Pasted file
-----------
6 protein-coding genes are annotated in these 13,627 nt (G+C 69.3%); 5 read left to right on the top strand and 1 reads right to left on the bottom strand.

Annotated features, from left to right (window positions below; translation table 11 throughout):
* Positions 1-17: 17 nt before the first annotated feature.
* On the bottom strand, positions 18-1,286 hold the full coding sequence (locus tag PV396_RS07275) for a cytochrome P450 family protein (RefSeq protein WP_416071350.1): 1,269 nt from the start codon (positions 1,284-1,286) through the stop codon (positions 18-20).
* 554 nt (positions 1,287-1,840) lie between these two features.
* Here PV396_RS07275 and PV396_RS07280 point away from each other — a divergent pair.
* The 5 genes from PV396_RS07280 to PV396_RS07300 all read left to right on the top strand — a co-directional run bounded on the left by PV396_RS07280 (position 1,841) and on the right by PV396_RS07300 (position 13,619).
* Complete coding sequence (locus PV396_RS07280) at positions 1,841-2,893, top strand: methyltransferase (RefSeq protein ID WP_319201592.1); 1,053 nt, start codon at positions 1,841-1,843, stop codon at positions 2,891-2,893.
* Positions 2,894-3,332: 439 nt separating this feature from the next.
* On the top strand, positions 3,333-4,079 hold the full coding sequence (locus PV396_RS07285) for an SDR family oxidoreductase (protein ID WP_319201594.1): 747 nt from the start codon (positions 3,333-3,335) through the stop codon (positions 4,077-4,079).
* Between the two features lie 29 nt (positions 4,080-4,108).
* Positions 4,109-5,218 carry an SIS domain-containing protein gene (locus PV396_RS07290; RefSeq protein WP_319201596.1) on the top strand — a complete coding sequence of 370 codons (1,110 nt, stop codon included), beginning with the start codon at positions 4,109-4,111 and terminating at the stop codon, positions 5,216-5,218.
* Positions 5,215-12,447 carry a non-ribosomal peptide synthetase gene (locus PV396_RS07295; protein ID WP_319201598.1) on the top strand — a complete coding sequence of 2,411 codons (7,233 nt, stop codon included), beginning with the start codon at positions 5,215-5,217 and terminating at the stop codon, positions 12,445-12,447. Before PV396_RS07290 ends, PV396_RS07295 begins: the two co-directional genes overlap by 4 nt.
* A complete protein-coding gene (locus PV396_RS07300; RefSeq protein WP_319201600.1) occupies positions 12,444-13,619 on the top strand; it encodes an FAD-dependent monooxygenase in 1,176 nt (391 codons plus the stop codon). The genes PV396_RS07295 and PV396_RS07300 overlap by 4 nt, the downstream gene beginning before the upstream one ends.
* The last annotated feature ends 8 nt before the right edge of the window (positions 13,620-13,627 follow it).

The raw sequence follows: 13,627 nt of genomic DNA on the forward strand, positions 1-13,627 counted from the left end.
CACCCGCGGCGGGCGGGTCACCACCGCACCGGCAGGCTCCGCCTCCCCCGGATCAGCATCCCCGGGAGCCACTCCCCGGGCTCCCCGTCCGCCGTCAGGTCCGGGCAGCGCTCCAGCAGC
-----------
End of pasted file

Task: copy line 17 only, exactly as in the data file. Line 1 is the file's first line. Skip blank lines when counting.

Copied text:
CACCCGCGGCGGGCGGGTCACCACCGCACCGGCAGGCTCCGCCTCCCCCGGATCAGCATCCCCGGGAGCCACTCCCCGGGCTCCCCGTCCGCCGTCAGGTCCGGGCAGCGCTCCAGCAGC